And hundreds and thousands of foremost of Kshatriyas were the leaders of his troops, dressed and decorated in the manner of their native land. And he proceeded by slow marches, giving rest to his troops, towards the place where the Pandava was. And the creatures of the earth felt oppressed and the earth trembled under the tread of his troops. And king Duryodhana, hearing that magnanimous and mighty hero was on his way, hastened towards him and paid him honours, O best of the Bharata race and caused finely decorated places of entertainment to be constructed at different spots for his reception, on beautiful sites, and whither many artists were directed to entertain the guests.
And those pavilions contained garlands and meat and the choicest viands and drinks, and wells of various forms, capable of refreshing the heart, and tanks of various forms, and edibles, and roomy apartments. And arriving at those pavilions, and waited upon like a very god by the servants of Duryodhana located at different spots, Salya reached another house of entertainment resplendent as a retreat of the celestials. And there, greeted with choice creature-comforts fit for beings superior to man, he deemed himself superior even to the lord himself of the gods and thought meanly of Indra as compared with himself. And that foremost of Kshatriyas, well-pleased, asked the servants, saying, ‘Where are those men of Yudhishthira, who have prepared these places of refreshment? Let those men who made these be brought to me. I deem them worthy of being rewarded by me. I must reward them, let it so please the son of Kunti!’ The servants, surprised, submitted the whole matter to Duryodhana. And when Salya was exceedingly pleased and ready to grant even his life, Duryodhana, who had remained concealed, came forward and showed himself to his maternal uncle. And the kind of the Madras saw him and understood that it was Duryodhana who had taken all the trouble to receive him. And Salya embraced Duryodhana and said, ‘Accept something that you may desire.’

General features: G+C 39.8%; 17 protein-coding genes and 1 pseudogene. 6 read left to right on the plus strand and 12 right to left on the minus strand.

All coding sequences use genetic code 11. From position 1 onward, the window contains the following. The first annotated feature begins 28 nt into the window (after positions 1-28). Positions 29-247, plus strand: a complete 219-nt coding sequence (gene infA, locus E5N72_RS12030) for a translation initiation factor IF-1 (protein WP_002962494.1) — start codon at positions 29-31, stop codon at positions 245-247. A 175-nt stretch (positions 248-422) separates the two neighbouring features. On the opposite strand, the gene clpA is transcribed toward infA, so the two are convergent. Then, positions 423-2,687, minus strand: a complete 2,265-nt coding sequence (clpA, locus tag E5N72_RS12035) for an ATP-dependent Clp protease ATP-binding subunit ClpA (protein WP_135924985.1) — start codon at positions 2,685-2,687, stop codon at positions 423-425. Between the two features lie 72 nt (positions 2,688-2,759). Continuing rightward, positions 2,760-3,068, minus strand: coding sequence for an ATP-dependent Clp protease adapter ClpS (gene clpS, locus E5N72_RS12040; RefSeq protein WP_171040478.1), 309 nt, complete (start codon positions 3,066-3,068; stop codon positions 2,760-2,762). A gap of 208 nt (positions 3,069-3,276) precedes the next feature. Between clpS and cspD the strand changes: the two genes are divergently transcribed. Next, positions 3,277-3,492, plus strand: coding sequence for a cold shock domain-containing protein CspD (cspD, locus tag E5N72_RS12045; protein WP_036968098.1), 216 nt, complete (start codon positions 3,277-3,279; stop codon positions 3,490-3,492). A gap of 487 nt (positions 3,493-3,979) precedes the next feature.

“Duryodhana thereupon said, ‘O thou auspicious one, let thy word be true, grant me a boon. I ask thee to be the leader of all my army.’
“Vaisampayana continued, ‘And hearing this, Salya said, ‘Be it so! What else is to be done?’ And the son of Gandhari repeated again and again, ‘It is done.’ And Salya said, ‘O Duryodhana, O best of men, go to thy own city. I shall proceed to pay a visit to Yudhishthira, the subduer of foes. O king, I shall speedily come back, O ruler of men. That best of men, Pandu’s son Yudhishthira, must, by all means, be visited by me.’ And bearing this Duryodhana said, ‘O king, O ruler of the earth, having seen the Pandava, come speedily back. I depend entirely upon thee, O king of kings. Remember the boon that thou hast granted me.’ And Salya answered, ‘Good betide thee! I shall come speedily back. Repair to thy own city, O protector of men.
‘ And then those two kings Salya and Duryodhana embraced each other. And having thus greeted Salya, Duryodhana came back to his own city. And Salya went to inform the sons of Kunti of that proceeding of his. And having reached Upaplavya, and entered the encampment, Salya saw there all the sons of Panda. And the mighty-armed Salya having met the sons of Panda, accepted as usual water for washing his feet, and the customary gifts of honour including a cow. And the king of the Madras, that slayer of foes, first asked them how they were, and then with great delight embraced Yudhishthira, and Bhima, and Arjuna, and the sons of his sister the two twin-brothers. And when all had sat down, Salya spoke to Yudhishthira, the son of Kunti, saying, ‘O tiger among kings, O thou delighter of the race of Kuru, is it all well with thee? O best of victors, how fortunately hast thou spent the term of thy residence in the wilderness, O king, O lord of monarchs, it was an exceedingly hard task that thou hast performed by dwelling in the wilderness together with thy brothers and this noble lady here.